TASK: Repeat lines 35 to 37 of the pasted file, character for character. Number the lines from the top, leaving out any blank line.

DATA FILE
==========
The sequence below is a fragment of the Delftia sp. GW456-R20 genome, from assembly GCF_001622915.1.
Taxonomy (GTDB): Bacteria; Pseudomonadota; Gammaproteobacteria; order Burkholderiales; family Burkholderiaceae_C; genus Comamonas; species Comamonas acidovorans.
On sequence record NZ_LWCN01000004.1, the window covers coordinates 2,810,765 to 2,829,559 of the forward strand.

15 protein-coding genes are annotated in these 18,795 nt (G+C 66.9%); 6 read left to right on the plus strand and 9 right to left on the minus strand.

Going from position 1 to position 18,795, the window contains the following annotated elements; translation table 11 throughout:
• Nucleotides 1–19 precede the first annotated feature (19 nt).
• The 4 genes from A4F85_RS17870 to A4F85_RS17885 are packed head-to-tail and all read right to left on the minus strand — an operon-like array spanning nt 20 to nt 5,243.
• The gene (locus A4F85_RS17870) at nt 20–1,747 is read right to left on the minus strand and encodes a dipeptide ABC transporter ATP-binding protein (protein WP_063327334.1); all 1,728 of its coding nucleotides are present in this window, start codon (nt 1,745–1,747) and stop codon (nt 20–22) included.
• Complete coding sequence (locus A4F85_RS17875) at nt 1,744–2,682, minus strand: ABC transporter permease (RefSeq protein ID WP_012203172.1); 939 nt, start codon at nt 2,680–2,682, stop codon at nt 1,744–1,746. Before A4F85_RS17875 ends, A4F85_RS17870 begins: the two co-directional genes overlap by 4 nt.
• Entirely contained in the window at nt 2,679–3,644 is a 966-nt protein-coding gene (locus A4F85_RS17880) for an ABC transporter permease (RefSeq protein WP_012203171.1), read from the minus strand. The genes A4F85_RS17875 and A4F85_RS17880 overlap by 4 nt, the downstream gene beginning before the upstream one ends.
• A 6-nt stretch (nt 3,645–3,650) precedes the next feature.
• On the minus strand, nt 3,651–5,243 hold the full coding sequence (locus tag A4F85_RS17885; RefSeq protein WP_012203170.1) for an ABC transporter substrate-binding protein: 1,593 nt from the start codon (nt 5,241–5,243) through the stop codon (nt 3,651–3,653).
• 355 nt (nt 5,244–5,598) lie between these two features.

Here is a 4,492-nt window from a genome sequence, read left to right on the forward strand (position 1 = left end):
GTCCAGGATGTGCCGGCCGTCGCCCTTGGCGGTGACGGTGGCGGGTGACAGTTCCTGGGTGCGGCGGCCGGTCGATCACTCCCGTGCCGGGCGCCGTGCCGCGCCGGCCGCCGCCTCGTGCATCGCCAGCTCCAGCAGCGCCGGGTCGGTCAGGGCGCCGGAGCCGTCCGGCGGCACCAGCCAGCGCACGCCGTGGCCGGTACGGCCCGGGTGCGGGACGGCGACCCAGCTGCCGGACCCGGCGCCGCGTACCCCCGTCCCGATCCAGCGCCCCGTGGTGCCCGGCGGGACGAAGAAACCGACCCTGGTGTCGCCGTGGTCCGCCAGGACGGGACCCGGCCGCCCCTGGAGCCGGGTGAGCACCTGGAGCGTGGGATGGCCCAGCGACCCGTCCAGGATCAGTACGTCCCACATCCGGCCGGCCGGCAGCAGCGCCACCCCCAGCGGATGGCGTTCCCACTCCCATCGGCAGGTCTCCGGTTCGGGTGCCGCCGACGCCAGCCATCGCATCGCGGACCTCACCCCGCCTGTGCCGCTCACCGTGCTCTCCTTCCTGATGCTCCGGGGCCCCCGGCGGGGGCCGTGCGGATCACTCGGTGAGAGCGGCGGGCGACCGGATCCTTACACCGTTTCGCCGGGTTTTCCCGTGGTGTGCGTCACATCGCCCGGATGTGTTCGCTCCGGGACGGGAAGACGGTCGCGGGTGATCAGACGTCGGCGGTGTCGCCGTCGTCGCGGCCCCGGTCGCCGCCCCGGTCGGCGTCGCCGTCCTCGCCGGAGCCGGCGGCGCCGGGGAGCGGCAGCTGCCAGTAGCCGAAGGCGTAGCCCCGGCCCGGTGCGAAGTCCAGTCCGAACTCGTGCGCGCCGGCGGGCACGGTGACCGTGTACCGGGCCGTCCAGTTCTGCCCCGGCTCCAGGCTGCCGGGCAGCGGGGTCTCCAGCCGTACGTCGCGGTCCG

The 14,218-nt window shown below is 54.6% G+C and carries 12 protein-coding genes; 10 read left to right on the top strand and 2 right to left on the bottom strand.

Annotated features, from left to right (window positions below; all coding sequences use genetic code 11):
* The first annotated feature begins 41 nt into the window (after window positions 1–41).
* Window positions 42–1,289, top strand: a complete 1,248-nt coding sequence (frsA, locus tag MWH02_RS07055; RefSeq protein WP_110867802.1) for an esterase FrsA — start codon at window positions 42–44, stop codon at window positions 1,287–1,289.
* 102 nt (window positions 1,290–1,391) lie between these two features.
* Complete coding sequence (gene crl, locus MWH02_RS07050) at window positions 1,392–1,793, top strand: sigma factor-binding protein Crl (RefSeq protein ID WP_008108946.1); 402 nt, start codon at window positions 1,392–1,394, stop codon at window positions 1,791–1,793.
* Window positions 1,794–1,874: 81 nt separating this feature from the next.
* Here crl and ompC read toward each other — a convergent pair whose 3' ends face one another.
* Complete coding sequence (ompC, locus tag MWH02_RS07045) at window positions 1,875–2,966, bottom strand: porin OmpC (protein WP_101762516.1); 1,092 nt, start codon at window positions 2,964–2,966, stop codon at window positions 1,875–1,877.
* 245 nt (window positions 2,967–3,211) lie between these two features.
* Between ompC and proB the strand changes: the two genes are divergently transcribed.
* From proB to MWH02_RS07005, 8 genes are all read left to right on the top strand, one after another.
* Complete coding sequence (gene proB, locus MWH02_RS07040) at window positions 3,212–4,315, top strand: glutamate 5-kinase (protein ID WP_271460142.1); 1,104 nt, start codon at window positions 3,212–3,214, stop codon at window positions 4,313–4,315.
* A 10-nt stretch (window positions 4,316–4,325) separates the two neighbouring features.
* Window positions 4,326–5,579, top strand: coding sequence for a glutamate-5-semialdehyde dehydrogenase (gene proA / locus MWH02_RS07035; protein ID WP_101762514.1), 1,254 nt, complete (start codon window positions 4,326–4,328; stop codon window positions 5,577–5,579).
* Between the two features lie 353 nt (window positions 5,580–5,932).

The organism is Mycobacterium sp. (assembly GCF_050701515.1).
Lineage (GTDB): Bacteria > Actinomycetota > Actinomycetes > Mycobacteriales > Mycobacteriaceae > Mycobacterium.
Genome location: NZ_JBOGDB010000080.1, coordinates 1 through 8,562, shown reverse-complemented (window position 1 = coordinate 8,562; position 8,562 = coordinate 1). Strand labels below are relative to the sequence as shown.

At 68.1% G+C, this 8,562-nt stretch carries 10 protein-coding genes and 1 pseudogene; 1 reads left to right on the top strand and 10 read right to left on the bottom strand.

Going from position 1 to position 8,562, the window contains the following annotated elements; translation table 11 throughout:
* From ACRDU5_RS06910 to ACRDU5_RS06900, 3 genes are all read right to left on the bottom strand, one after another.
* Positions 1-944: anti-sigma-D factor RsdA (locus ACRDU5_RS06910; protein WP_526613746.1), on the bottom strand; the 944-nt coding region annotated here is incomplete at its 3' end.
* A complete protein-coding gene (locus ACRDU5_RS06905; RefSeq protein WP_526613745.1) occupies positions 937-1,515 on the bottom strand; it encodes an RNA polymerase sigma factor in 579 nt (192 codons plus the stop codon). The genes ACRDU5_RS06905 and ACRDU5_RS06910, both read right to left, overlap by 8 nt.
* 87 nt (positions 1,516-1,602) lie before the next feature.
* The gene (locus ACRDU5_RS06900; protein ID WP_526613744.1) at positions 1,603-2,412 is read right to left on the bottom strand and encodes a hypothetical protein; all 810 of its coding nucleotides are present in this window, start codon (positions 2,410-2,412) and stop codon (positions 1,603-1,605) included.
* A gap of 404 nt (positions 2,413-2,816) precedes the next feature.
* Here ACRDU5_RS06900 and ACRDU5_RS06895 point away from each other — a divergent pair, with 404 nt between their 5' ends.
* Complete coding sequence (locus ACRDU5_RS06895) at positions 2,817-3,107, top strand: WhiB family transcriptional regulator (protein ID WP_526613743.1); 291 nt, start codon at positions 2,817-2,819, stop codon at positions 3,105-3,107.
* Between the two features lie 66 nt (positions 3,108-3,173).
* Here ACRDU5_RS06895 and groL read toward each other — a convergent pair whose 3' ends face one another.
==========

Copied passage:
At 68.1% G+C, this 8,562-nt stretch carries 10 protein-coding genes and 1 pseudogene; 1 reads left to right on the top strand and 10 read right to left on the bottom strand.

Going from position 1 to position 8,562, the window contains the following annotated elements; translation table 11 throughout:
* From ACRDU5_RS06910 to ACRDU5_RS06900, 3 genes are all read right to left on the bottom strand, one after another.